Ethical Considerations in Pediatric Palliative Care

  • Philosophy is to provide optimal comfort and quality of life, and sustain hope and family connection despite the likelihood of death.
  • Palliative care goals and life-prolonging goals can be pursued simultaneously.
  • When a child dies from a sudden or prolonged illness, bereaved parents and siblings benefit from continued emotional support.

Ethical discussions may include:

  • the child’s ability to consent to treatment.
  • the amount/type of information that should be shared with a child (i.e., truth telling).
  • family-focused decision making.
  • providing adequate pain control and ensuring that children are not under-treated because of ethical confusion, fear of the law or ignorance.
  • decisions to forego potentially life-sustaining treatments or to withdraw life support.

Things to Consider

  • Age-appropriate communication with children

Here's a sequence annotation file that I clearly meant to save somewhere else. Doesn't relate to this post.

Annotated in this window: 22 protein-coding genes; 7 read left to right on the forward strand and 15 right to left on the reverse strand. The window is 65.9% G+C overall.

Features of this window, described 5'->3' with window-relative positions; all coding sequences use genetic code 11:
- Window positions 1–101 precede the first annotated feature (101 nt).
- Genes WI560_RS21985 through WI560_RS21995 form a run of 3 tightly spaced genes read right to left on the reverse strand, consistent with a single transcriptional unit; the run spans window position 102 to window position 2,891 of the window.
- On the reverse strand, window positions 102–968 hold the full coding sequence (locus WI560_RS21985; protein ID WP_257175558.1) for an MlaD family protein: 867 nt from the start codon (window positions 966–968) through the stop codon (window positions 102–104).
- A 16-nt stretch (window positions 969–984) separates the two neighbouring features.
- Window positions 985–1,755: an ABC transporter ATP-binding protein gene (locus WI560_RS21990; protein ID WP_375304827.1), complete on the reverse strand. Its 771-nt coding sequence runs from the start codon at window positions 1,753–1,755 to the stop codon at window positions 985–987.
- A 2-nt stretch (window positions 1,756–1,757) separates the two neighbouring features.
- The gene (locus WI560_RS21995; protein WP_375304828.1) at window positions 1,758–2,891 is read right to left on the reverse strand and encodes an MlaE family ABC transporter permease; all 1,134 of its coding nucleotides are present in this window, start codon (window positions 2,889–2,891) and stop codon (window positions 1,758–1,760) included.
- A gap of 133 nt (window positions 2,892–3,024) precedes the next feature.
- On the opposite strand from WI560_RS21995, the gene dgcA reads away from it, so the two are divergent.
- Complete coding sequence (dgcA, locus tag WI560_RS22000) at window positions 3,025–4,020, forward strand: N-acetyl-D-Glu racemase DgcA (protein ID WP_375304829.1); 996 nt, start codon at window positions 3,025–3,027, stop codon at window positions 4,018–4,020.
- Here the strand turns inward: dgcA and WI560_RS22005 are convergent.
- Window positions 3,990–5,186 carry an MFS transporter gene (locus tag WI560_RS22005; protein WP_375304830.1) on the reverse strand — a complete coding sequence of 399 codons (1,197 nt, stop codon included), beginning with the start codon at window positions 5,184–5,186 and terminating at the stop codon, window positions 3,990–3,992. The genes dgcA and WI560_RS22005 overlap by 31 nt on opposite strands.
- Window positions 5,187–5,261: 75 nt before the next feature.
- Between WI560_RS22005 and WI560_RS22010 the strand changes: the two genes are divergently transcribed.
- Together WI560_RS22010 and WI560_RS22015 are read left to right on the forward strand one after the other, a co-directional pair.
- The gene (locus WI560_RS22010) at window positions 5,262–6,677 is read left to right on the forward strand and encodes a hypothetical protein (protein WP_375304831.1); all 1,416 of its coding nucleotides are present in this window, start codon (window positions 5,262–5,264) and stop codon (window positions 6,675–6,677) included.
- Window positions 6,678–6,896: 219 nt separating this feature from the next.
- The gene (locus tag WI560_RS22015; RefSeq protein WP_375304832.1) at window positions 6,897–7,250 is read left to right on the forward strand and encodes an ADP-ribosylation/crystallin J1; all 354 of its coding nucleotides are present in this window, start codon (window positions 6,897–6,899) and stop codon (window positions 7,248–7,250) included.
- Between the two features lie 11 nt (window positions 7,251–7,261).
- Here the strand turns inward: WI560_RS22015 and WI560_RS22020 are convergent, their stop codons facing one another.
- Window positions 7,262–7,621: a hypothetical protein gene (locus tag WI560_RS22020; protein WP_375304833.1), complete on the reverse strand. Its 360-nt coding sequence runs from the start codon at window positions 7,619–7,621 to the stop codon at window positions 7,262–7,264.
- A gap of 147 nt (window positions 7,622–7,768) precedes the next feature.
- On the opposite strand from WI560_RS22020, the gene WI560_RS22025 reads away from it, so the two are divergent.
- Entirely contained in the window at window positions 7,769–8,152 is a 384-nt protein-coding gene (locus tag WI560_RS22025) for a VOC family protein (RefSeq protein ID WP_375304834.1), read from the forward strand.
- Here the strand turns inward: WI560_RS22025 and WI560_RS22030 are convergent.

• Addressing the concerns of the family, as well as the child
  • Children respond differently to therapies and drugs
  • Many life-threatening conditions that affect children are rare and only affect children
  • Many of the illnesses are familial and may affect more than one child in the family
  • The diseases are often unpredictable in terms of prognosis, and children may require years of caregiving
  • Siblings have unique needs during, and after, a child’s death.

During each therapeutic encounter…    

The formal caregiver assesses and reinforces the child’s, family’s and informal caregiver’s understanding of:

  1. the situation or perception of the complexity of the situation.
  2. the plan of care and the ability to provide and participate in care.
  3. the appropriate use of medications, therapies, equipment and supplies.
  4. satisfaction with the process of providing care and their overall situation.
  5. perception of the level of stress.

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PDF – Potential Causes of Pain in Non-Verbal Older Adults

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Pediatric Hospice Palliative Care: Guiding Principles and Norms of Practice © Canadian Hospice Palliative Care Association, Ottawa, Ontario, Canada, 2006